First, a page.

N Chandrasekaran has now become one of the most powerful men in India’s corporate world. He was already heading TCS, India’s most valuable company for 7 years, but now he’s taken on a much bigger responsibility. He’s been named the Chairman of Tata Sons, India’s venerable business group with interests from software to salt.
- Natarajan Chandrasekaran was born in a Tamil family in Mohanur near Namakkal in Tamil Nadu in 1963. Mohanur is a small rural town, and had a population of 14,000 in 2011.
- He obtained a Bachelor of Science in Applied Sciences from the Coimbatore Institute of Technology, Coimbatore in 1984.
- He then completed his Master of Computer Applications from the Regional Engineering College, Trichy (NIT Trichy) in 1986.
- Chandrasekaran joined TCS as an intern, before becoming a full time employee in 1987. He rose rapidly through the ranks, and became its CEO in 2009, but it involved a lot of sacrifice. “In the worst month I travel 20 days. In the best month I travel 15 days. It’s been that way for 12 to 14 years. I’m accustomed to it. On those Sundays when I don’t have to get into my formal clothes or get into the car, I love just staying at home, where I can work or meet people,” he says.
- While at TCS, he lived and worked outside India for 10 years in the US, the UK and Sweden, while taking on increasingly senior roles for the company. The experience shaped his thinking about software and corporate life. “Societies abroad are very rigorous, they have to get perfection, unlike in India where we often stop at 90 per cent. So that’s something that I’ve worked on.”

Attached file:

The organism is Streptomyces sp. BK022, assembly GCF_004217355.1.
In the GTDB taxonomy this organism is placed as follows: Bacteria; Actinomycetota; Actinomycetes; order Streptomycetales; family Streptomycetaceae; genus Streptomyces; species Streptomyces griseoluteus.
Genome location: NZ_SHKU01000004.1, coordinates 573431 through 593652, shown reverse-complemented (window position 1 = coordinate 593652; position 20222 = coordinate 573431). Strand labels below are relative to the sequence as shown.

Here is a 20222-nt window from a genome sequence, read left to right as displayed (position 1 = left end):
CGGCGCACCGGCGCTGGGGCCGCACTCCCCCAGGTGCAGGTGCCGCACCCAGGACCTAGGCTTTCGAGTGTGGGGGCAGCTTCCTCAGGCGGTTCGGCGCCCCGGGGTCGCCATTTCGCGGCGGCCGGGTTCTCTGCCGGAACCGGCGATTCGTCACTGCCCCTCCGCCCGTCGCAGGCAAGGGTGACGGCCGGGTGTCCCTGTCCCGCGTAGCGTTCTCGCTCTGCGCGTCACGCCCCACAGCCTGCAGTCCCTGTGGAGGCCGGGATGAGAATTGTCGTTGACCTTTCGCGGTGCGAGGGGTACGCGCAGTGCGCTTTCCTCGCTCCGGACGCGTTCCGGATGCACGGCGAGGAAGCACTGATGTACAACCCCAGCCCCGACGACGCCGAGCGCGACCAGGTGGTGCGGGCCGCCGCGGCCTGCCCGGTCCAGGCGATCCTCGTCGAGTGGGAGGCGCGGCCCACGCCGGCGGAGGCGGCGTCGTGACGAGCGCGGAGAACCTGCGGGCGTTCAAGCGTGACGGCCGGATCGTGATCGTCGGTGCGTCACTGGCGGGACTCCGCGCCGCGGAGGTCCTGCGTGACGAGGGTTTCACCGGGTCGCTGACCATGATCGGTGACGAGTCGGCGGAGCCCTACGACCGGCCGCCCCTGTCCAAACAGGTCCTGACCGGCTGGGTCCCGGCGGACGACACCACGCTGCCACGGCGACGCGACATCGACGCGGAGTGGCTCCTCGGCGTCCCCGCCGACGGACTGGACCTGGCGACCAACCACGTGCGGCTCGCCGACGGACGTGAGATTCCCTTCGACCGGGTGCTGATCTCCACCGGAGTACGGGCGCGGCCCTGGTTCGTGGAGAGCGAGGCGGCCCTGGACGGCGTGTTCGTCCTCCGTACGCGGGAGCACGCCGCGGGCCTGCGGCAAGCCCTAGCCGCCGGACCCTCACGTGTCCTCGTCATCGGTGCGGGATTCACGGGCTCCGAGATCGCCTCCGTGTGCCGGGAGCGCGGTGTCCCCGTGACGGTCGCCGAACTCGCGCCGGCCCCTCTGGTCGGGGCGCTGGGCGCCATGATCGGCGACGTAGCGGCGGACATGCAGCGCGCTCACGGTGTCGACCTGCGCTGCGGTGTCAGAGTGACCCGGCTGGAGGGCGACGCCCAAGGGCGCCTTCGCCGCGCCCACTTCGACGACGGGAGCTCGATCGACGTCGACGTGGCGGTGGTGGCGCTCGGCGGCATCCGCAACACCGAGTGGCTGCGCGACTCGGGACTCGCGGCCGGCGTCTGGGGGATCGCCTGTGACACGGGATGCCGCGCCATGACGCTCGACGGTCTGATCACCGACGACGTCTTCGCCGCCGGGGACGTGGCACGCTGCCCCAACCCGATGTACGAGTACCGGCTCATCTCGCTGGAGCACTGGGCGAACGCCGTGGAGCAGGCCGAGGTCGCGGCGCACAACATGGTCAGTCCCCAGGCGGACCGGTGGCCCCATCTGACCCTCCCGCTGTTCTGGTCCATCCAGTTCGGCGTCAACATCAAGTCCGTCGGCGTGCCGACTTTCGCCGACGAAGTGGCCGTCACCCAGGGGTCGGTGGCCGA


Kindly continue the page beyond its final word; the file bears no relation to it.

- He now lives in Mumbai with his wife wife Lalitha and their son, Pranav in a block of sea-facing apartments on Worli Sea Face which is adjacent to his office. “I can do late-night videoconference calls from my home, without any disturbance. I can also host more people downstairs for a dinner, than I can in my home,” he says.
- Chandrasekaran is an avid marathoner. He started off as a novice runner in his mid-forties, when he realised he was at risk of becoming diabetic. He now runs one full marathon and several half marathons every year in cities across the world, such as Vienna and Chicago. He runs along the Mumbai coast every day at 5am. “Running has made me more observant, calmer and taught me to persevere. One thing I’ve learnt from running marathons is that everything is long haul. Nothing happens overnight.”
And if you persist long enough, things tend to happen. Chandrasekaran’s career trajectory will appear unfamiliar to most young Indians – to persist in a single company for 30 years isn’t in fashion any more. But it’s worked for N Chandrasekaran. In 1987, he’d joined TCS as an intern. Today he’s the Chairman of India’s biggest conglomerate.